2020-21 Budget News

07Oct 2020-21 Budget News

Last night Treasurer Josh Frydenberg has delivered what could be his most important Budget yet with a splash of cash to attempt to bring the country out of recession.

In 2020, Australians have been tested like never before. Flood, drought, fires, and a global pandemic.

With last night’s Budget announcement, the Government has reduced fears of a shortfall, with a variety of measures to support businesses, their workers, as well as to foster more investment in targeted areas.

Key takeaways for business owners from the Budget:

  • The Budget includes tax cuts for most workers, primarily by bringing forward income tax cuts scheduled for the middle of 2022. The low and middle income tax offset has now been extended to 2020-2021.
  • Almost $9bn given to a tax loss carry-back scheme, allowing businesses to generate a refund from tax losses incurred against earlier profits.
  • The Instant Asset Write-off has been expanded to ‘Temporary Full Expensing’ – meaning 99% of businesses will be able to write off the full value of eligible assets.
  • A JobMaker hiring credit will incentivise businesses to employ additional young workers in order to receive $200 per week per eligible hire under 30 years old. This is estimated to impact 450,000 people in an attempt to prevent young Australians falling into long term unemployment and get them back to work.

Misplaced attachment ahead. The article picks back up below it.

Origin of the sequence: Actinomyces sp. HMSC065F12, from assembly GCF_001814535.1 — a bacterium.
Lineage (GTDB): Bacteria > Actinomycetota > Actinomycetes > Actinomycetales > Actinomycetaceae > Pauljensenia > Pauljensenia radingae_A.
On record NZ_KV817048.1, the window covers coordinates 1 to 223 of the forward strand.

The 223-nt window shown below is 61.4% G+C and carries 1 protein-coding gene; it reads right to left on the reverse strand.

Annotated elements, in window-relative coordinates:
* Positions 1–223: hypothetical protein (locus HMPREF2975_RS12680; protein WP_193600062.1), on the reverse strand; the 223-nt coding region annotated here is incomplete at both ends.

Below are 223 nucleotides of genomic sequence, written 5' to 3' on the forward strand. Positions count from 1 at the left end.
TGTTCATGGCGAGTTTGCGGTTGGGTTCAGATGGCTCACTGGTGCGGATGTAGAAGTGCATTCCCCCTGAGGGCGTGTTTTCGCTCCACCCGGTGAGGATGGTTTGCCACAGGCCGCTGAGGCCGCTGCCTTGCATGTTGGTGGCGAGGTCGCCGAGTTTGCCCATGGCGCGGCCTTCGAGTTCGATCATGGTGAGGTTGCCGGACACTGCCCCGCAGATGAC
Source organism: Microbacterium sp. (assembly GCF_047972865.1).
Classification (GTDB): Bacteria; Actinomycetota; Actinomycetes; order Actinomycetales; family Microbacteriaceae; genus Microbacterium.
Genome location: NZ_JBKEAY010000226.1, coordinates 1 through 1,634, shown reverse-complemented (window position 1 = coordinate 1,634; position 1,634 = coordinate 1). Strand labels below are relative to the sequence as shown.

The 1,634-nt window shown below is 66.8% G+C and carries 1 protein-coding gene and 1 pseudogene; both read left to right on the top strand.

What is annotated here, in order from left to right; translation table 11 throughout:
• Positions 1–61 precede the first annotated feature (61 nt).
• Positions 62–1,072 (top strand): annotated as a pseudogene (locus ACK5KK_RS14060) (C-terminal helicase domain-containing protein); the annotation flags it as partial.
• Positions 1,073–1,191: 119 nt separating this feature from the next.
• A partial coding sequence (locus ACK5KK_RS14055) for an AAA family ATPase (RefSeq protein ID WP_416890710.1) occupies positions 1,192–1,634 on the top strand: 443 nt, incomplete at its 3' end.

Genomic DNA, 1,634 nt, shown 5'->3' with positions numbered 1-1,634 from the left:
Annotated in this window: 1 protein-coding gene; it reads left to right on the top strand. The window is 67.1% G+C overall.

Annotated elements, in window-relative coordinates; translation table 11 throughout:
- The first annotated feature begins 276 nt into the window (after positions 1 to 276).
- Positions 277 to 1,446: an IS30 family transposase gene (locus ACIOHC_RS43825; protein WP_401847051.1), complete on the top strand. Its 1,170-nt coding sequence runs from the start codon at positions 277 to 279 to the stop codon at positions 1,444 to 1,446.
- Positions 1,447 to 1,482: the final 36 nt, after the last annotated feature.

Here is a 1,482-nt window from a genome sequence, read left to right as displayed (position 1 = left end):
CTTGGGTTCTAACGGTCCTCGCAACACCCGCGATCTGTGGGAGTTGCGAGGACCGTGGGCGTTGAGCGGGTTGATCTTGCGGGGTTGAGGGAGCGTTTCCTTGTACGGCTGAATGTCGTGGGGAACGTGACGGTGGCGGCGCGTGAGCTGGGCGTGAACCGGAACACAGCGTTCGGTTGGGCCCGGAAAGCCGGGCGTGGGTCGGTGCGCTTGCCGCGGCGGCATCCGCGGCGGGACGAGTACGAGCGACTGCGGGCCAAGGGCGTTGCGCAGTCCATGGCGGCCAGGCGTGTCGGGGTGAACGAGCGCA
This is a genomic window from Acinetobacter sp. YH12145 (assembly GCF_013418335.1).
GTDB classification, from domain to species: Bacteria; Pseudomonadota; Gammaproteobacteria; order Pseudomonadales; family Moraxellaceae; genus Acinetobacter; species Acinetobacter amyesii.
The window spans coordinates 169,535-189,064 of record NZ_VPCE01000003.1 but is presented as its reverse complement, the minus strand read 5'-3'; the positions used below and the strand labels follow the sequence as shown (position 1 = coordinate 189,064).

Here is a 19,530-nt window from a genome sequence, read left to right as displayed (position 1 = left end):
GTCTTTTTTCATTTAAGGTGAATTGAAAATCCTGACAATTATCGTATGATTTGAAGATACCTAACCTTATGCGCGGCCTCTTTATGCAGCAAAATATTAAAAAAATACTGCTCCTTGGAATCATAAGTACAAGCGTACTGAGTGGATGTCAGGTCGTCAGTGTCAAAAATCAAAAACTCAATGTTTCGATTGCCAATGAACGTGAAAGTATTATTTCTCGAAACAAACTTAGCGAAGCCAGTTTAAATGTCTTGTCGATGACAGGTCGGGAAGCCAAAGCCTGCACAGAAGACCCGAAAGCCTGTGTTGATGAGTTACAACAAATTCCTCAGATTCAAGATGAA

• $1.2bn to create 100,000 new apprentices and trainees.
  • Additional $2bn for research and development incentives.
  • $800m to make moving online easier for businesses.
  • Tax concessions and changes to fringe benefits tax (FBT).

As part of further support for people not in work, the Government will offer two more tax-free payments of $250 to pensioners and others on government support.

The Budget estimates the headline unemployment rate will peak at 8 per cent between now and the end of the year. It is forecast to begin falling after that point, reaching 6 per cent in 2022-23.

The Treasurer has said the Government will not focus on reducing the debt until employment has reached that benchmark.

The Budget also predicts wages growth will remain stagnant, meaning the money you take home in pay is unlikely to rise rapidly in the near future.

If ever there was a time for a “break glass in case of emergency” budget, this was it. Coronavirus has put a wrecking ball through the economy, and that means there’s never been a more relevant budget for Australians.

Making sense of the detail can be overwhelming so please dont hesitate to contact us on 08 8211 9426 for further information.

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